Tags: Democrats | Obama | Shale | Oil

Wash. Post: Democrats Should Follow Obama's Lead on Shale Oil

Sunday, 17 Feb 2013 07:39 PM

By Michael Kling

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Democrats should follow President Obama's lead and embrace the shale oil boom, argues The Washington Post.

Praising the natural gas boom in his State of the Union address, Obama said his administration will keep cutting red tape and speeding up new oil and gas permits.

New York Gov. Andrew M. Cuomo and Democrats in Maryland and elsewhere should listen, asserts the Post's editorial board.

While the president is moving ahead, other Democrats are standing still.

Video: Economist Predicts 'Unthinkable' for 2013 

Cuomo's administration recently said it will miss another deadline for creating new fracking rules. Maryland Governor Martin O'Malley stopped issuing new drilling permits to wait for an environmental study, and now says the state may need more studies even after that study, due by August 2014, is completed.

"The president’s approach is better," the Post argues. "While praising the energy boom for all its benefits, he has also concluded that reasonable new regulations could make extracting gas much cleaner, and his administration has gone about writing them."

For instance, new EPA rules require drillers to prevent pollution from escaping into the air.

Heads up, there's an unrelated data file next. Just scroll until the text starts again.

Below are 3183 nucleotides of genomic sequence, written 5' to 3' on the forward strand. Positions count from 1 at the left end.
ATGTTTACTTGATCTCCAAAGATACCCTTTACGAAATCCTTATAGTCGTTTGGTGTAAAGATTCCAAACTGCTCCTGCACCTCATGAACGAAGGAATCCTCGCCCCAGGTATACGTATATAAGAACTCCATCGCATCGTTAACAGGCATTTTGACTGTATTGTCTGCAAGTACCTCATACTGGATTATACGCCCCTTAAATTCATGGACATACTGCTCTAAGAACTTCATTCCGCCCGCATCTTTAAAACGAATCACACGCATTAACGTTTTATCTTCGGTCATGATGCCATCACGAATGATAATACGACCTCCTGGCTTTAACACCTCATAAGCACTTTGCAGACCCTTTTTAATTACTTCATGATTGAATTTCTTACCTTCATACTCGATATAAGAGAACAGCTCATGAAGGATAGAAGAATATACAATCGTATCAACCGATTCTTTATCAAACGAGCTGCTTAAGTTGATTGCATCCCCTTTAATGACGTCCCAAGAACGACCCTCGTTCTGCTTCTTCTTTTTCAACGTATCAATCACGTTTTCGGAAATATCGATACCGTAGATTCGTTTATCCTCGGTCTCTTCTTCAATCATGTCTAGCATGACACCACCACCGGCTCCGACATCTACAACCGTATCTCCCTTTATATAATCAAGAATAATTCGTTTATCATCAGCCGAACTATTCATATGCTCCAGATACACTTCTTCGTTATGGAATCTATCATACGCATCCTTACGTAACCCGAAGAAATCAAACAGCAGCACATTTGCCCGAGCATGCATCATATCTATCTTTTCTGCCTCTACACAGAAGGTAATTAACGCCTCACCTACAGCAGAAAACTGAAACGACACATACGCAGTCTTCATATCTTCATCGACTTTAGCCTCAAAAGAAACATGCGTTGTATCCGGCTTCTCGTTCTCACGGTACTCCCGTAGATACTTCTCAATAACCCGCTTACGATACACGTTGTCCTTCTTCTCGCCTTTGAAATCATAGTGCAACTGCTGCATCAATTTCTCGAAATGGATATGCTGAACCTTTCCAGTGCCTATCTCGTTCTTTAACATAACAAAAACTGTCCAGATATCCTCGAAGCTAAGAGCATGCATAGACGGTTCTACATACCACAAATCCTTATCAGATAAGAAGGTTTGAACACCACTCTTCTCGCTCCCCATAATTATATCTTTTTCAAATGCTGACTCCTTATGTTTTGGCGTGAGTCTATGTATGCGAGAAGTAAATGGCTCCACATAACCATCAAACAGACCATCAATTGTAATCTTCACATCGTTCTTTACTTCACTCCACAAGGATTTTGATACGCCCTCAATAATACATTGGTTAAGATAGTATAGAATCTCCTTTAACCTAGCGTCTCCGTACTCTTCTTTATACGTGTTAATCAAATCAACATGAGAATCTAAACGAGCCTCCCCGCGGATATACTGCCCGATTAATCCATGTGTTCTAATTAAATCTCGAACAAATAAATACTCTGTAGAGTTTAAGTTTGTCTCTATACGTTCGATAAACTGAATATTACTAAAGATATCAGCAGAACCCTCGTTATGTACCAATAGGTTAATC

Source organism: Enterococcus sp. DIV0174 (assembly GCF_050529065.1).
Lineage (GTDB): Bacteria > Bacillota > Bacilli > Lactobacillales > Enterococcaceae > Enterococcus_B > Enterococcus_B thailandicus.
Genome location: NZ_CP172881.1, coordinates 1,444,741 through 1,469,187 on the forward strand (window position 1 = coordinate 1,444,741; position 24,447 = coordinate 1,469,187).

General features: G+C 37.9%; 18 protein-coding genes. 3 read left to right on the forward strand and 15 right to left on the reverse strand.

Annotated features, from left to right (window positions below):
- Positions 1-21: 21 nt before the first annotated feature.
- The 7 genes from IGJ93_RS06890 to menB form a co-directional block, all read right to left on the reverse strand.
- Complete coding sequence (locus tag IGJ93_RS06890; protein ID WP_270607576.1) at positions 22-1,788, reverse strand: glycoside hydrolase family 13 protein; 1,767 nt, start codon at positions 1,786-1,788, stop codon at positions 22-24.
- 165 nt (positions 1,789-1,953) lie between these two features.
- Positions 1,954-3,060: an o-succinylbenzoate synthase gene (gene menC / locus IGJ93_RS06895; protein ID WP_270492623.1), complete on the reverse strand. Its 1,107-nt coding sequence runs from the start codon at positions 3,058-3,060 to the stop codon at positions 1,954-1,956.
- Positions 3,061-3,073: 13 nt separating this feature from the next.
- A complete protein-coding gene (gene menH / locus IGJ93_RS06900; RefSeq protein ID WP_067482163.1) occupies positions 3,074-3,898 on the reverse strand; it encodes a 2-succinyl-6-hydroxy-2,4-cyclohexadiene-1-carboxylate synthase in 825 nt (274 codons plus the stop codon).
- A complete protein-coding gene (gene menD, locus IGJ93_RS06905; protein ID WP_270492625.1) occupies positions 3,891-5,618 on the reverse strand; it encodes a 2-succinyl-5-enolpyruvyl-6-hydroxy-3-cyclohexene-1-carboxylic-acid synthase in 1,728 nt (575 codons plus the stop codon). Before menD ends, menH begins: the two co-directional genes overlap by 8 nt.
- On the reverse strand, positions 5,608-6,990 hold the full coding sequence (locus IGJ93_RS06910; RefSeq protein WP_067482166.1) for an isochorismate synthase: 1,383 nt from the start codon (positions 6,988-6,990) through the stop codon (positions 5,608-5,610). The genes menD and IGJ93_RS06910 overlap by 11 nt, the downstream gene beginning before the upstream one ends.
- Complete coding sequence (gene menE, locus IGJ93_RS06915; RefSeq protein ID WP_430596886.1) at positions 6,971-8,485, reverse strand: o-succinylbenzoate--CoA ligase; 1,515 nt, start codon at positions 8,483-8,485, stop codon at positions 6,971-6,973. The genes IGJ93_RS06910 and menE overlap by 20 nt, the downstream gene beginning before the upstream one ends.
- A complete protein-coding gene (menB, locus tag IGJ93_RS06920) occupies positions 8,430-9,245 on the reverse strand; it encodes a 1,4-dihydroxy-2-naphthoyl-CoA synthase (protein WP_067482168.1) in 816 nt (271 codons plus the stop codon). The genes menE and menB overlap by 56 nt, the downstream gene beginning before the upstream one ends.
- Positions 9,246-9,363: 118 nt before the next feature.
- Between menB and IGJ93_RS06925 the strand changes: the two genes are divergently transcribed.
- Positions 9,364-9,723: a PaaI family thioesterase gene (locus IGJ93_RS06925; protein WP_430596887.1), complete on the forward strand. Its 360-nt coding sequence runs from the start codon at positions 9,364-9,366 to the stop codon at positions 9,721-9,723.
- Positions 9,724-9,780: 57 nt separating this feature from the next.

The Post counted the benefits of natural gas. It's cleaner than coal, producing less carbon dioxide and none of coal's toxic chemicals. And the U.S., sitting on top of large gas reserves, has plenty it. The gas boom has helped send energy prices down and transform the U.S. from a gas importer to potential exporter.

Natural gas is not a panacea, the Post concedes. Fracking, which involves injecting water mixed with chemicals, has stirred environmental opposition. And natural gas still produces some carbon dioxide, and cannot be used forever. "But gas can, for a time, serve as a low-cost alternative to dirtier fossil fuels in a program to steadily green the economy."

Cuomo said fracking is "too important to make a mistake" and that his administration will not be bound by arbitrary deadlines, according to the Rochester Democrat and Chronicle.
“I don’t think that’s prudent and I don’t think that’s right and I won’t do it,” he said, according to the newspaper.

New rules, he said will be based on facts, not emotion.

The Cuomo administration is considering allowing fracking on a limited basis in parts of upstate New York, an area that could use an economic boost. His administration delayed a decision about removing New York's fracking ban to give the state’s health commissioner more time to study fracking's potential health effects.

Video: Economist Predicts 'Unthinkable' for 2013 

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